Brave New Robotic World of Commercial and Civil Integration for UAVs
At AUVSI 2012 it's like the old days, but with a big twist: the war is over...for now
By Robotics Trends Staff - Filed Aug 09, 2012

University of Texas Drone

 

POPSCI—The exhibition floor at the Association for Unmanned Vehicle Systems International’s annual North American show—the largest expo for both civilian and military unmanned robotic hardware in the country—opened in Las Vegas (August 6-9), and for the rest of the week the unmanned robots took over.

When the age of austerity closes a door…

This year’s show is cast against a backdrop that is somewhat austere for the many, many robotics systems makers who exhibit here. Most of them do the majority of their businesses with governments around the world, many of which—like the United States—are facing huge cuts in military spending and a slowdown in the acquisition of new technologies.

But when the age of austerity closes a door, Congress every so often opens a window. The mandated integration of unmanned systems into the U.S. national airspace by 2015 has many makers of unmanned aerial systems looking to apply their technology to civilian skies, while unmanned ground vehicle makers are making inroads into spaces like telepresence, site security, ground-based infrastructure inspection, and cargo logistics.

FAA airspace Integration efforts focused on 2015

Shephard News—Michael Huerta, Acting Administrator for the US Federal Aviation Administration (FAA) outlined several recent milestones involving unmanned systems integration into the National Airspace.

‘This year we established the unmanned systems integration office within the FAA safety organisation,’ Huerta explained. ‘Our idea was to provide a centralized, one stop portal for all matters related to the civil and public use of unmanned aircraft systems in US airspace.’

‘This is a different model from the previous one, where UAS issues were handled in different parts of the agency,’ he continued. ‘This office will develop a comprehensive plan to integrate unmanned aircraft systems and to establish operational and certification requirements for UAS. It will also oversee and coordinate UAS research and development.’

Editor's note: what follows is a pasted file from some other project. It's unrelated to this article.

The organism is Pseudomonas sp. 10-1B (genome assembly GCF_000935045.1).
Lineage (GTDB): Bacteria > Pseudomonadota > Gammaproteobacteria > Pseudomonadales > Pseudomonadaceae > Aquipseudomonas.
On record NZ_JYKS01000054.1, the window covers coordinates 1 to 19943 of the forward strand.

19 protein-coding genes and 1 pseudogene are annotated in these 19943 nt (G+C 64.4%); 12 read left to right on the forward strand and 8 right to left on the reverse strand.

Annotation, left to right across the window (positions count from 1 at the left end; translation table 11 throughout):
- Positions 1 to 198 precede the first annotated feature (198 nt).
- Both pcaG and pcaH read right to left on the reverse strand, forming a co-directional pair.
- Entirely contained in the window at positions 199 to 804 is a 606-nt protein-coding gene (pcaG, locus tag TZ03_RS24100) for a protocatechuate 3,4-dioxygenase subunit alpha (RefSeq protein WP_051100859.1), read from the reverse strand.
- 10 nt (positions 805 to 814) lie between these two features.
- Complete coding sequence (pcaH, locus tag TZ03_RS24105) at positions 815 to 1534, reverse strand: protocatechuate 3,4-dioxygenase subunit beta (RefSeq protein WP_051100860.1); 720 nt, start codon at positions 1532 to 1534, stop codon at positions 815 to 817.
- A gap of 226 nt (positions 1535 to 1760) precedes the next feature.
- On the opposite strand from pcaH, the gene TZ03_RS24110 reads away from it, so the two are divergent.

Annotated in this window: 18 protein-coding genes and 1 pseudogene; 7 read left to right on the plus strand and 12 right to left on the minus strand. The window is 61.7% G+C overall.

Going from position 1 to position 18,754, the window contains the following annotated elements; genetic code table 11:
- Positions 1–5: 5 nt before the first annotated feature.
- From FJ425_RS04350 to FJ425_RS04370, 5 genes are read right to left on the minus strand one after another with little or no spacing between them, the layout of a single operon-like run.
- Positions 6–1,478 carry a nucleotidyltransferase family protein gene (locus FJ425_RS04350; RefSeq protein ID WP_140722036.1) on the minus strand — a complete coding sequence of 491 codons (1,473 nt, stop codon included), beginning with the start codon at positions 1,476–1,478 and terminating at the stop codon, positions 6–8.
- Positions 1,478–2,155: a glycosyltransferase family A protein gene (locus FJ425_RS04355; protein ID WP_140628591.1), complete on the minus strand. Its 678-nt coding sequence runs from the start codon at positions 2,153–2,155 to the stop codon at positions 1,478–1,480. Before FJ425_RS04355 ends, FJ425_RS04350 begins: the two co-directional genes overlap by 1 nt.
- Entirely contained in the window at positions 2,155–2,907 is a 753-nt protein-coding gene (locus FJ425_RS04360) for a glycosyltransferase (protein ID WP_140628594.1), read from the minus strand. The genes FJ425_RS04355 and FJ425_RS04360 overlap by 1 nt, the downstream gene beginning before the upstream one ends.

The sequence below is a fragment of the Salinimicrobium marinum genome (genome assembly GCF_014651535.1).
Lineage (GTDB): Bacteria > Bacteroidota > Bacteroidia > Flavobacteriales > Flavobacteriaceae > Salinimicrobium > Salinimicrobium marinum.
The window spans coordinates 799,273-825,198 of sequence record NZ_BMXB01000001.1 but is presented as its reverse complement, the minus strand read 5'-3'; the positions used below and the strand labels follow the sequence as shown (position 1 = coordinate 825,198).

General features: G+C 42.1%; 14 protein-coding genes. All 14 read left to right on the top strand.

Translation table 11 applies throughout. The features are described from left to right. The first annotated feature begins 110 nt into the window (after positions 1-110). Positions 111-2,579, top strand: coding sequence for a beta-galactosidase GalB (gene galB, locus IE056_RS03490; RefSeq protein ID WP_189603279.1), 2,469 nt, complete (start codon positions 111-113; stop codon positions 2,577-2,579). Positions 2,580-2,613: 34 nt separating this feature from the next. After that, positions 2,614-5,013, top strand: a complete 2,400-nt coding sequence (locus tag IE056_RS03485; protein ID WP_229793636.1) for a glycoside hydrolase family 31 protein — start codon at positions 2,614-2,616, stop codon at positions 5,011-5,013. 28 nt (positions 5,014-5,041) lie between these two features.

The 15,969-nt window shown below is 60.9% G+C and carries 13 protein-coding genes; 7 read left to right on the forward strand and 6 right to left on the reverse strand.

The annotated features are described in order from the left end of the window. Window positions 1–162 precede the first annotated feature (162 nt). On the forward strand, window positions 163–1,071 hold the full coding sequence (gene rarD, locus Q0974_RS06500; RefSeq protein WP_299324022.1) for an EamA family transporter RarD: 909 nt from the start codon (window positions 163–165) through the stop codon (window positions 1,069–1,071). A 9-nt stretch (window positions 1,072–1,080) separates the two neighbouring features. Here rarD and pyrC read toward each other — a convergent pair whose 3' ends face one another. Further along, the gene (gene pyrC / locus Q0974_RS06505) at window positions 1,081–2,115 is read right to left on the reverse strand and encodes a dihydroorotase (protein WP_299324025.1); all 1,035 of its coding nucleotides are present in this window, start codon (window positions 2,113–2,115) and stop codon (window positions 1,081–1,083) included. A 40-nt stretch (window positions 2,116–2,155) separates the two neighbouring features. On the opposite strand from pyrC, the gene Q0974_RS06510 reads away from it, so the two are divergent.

Asserting that, ‘this new office has a lot of work under way already,’ Huerta noted: ‘They are working on a rule to integrate small UAS into our airspace. And they are working on a solicitation of proposals for six UAS test sites. They have already received the first application for a “type certificate” for a commercial unmanned aircraft.’

‘This office will think creatively because it will formulate new standards for new aircraft,’ he added. ‘Unmanned aircraft systems and inherently different from manned aircraft – and they run across a very wide range with a number of different physical characteristics.

Meanwhile the ICAO looks to finalize unmanned regulations by 2028

Leslie Cary, Secretary for the Unmanned Aircraft Systems Study Group within the International Civil Aviation Organization (ICAO), outlined that organization’s regulation development timeline for integrating unmanned aircraft systems into the international airspace.

‘Unmanned aircraft have so much potential,’ she began. ‘And yet we cannot leverage that potential without having a regulatory framework in place.’

Citing myriad potential uses in civil, commercial, and military arenas, Cary added, ‘The bottom line is that the societal benefits to be obtained from unmanned aircraft are indisputable. The focus now has to be on facilitating the regulations, advancing the technologies, and implementing the procedures that will allow the industry to flourish and society to realize the benefits in a safe, efficient and sustainable manner.’

Acknowledging that the regulatory side of aviation ‘sounds, by itself, rather boring,’ Cary noted: ‘Regulations, generally, are not particularly fun to develop. But when it comes to unmanned aviation, it’s really fascinating.’

 

Turning toward the regulatory future, Cary offered three different target windows for ICAO’s development of Standards and Recommended Procedures (SARPs) and Procedures for Air Navigation Services (PANS).

 

In the 2016-2018 timeframe, for example, Cary projected SARPs and PANS on airworthiness, operations, licensing, detect and avoid, communications, and basic ATM [Air Traffic Management] provisions, ‘providing enough material to allow states to accommodate international operations to some extent.’

 

‘In the 2020-2023 timeframe, we expect to refine many of the SARPs and will add in aerodrome and ATM operational requirements,’ she said. ‘By about 2028 we are hoping that all the standards needed to support transparent operation in all classes of airspace and at aerodromes will be available.’

 

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